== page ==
So I sat among the seagulls and ate a sandwich. I lay down on my towel and let myself wonder, again, why it always surprises me just how loud the waves are. Even though I live only about 35 miles from the shore now, I grew up far inland, and I don't have a lot of experience with oceans. No matter how many times I visit a beach, the sheer decibel level of the water always startles me. And a little bit of mourning happened and I felt a little stronger inside. I got up, stripped down to my swimsuit, secured my things against seagull-theft, and walked into the Atlantic, warmed from a hot summer. The water is never truly warm this far north but it wasn't cold, and so I kept going.

I let the ocean buffet me, feeling the sands shift underneath my feet as I stood in the crash of the waves. My muscles responded to this as they are meant to do. I sensed them activate only because I was tuned into them, nanoseconds of tension coming and going, keeping me on my feet. The smell of salt filled my nostrils as I breathed deeply of the sea air. The muscles in my torso did what they usually do without me thinking about it to allow my lungs to fill with air. Because they were doing this, the muscles in my legs, to keep me balanced, had to adjust--little, tiny changes, all in perfect coordination. The water sometimes fell as low as my ankles and sometimes rose as high as my waist, but I held my own, upright, and all was well for a few moments, me as a human alone in the sea, facing big waves, while the seagulls made their calls behind me and overhead.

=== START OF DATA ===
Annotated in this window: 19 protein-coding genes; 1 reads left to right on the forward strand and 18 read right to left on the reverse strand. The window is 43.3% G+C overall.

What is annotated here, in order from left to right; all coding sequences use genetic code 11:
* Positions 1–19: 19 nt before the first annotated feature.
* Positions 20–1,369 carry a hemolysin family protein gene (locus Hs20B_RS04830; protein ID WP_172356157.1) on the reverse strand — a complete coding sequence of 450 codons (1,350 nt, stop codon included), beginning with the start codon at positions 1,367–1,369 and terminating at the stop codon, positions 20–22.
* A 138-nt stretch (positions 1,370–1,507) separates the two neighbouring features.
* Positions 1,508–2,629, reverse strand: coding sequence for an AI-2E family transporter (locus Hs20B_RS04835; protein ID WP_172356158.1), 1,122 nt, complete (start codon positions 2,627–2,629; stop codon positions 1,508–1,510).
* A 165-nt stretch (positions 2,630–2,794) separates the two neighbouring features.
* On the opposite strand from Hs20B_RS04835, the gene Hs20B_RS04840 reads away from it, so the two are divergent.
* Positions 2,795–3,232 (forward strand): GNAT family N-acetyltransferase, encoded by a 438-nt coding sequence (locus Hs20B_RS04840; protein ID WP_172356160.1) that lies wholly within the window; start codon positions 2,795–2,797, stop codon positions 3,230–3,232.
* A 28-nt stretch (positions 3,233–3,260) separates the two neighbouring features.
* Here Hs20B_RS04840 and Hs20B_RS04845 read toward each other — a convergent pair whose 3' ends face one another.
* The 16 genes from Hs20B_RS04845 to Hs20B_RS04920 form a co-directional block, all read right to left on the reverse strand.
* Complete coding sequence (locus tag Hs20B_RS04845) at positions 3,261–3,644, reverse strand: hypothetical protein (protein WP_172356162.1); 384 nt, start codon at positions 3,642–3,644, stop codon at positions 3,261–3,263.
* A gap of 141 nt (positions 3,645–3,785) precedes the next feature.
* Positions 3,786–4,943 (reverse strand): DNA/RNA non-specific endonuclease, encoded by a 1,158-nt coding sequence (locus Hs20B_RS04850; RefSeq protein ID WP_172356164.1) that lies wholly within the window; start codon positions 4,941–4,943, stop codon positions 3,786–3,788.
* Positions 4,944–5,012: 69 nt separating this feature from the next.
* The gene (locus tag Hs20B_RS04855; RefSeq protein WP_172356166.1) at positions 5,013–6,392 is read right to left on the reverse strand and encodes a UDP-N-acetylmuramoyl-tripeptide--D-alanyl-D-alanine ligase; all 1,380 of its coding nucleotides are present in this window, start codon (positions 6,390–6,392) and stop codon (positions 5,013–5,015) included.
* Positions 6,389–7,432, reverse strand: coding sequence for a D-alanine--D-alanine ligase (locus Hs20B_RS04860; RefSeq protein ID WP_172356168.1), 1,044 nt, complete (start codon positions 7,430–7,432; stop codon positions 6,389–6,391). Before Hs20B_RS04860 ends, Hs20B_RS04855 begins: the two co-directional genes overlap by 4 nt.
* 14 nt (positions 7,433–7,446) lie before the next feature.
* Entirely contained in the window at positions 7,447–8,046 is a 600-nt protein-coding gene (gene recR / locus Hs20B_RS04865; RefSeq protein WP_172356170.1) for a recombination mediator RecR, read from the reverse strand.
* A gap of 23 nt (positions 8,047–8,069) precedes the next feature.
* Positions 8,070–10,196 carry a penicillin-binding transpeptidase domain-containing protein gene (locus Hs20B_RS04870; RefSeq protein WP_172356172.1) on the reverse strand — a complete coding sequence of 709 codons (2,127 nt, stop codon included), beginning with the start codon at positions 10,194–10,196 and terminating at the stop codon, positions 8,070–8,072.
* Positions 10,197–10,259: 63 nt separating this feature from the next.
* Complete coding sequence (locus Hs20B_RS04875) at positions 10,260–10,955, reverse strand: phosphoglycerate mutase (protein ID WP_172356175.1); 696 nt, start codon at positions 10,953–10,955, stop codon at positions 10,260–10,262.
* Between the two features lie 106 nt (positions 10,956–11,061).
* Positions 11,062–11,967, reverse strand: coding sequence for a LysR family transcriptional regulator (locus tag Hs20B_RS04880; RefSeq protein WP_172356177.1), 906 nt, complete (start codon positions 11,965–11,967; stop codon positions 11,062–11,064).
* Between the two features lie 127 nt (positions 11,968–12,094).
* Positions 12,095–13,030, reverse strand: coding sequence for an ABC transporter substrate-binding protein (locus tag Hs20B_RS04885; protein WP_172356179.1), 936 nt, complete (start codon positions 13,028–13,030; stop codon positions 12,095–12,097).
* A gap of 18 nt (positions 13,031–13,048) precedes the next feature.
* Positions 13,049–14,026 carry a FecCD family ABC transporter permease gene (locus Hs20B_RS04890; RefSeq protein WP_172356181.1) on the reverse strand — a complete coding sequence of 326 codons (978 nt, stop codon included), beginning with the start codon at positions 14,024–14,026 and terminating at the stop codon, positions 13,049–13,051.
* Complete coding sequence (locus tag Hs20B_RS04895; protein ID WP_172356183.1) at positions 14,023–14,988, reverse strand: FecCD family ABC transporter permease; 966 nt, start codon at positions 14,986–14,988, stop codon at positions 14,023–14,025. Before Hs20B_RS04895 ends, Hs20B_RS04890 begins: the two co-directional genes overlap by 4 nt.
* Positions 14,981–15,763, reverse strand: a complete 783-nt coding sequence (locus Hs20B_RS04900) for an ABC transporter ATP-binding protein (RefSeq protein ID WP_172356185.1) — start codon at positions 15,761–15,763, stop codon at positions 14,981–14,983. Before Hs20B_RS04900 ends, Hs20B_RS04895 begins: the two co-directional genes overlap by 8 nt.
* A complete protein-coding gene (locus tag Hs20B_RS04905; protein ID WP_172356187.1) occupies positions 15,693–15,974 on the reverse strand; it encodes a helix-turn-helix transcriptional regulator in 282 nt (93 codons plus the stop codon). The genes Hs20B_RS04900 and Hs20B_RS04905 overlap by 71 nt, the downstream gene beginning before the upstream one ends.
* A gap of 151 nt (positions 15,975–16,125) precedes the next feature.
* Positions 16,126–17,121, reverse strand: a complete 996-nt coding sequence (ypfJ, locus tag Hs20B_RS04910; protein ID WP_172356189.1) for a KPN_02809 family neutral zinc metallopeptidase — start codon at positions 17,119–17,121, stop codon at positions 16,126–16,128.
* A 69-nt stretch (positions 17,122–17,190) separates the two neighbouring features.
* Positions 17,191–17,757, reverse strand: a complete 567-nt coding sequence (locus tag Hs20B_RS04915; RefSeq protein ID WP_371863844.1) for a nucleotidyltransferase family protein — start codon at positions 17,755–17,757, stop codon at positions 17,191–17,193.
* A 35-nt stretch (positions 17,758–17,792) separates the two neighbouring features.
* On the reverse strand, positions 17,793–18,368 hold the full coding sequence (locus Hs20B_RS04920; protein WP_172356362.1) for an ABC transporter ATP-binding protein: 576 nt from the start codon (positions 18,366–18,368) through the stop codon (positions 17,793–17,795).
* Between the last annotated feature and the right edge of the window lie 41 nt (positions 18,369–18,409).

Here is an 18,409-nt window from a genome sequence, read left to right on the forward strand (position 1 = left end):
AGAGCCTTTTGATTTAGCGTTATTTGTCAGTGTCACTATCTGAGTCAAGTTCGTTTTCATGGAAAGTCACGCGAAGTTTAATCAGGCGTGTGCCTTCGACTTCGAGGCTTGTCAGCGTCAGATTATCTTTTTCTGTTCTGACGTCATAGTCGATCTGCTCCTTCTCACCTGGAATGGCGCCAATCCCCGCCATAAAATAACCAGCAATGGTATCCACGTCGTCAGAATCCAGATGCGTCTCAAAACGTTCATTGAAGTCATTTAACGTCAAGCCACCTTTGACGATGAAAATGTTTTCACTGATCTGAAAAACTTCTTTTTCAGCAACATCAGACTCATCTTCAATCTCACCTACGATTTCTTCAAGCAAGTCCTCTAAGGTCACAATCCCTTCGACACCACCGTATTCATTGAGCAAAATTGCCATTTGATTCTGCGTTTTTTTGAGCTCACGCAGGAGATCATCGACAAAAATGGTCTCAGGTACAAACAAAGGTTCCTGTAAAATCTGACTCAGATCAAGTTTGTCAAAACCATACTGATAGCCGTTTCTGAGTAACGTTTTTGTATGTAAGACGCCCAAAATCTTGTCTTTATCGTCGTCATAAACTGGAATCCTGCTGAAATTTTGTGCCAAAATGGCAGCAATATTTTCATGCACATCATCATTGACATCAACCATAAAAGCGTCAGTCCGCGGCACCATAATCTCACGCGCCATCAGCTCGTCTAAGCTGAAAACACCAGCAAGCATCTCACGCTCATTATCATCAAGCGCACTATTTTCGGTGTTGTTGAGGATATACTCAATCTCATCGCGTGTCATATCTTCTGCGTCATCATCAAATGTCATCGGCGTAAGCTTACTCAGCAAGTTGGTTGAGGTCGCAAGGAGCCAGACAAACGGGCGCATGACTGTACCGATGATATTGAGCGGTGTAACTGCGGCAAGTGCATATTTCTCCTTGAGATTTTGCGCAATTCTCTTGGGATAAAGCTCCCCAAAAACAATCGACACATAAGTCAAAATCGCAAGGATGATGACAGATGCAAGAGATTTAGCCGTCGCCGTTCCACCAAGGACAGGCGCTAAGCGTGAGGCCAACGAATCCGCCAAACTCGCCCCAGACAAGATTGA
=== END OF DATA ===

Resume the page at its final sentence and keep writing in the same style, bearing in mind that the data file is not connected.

I smiled a little as I stood there, appreciating as perhaps I could never have before how amazing our bodies are, how strong, and yet how fragile. If I could have just stayed there in the Atlantic, battling the waves, I would have; I wouldn't have had to turn back to face a lifetime of doctor visits and vigilance and managing other people's feelings about the bad things happening to me. Somehow it seemed like the ocean was an easier thing to fight than all of that.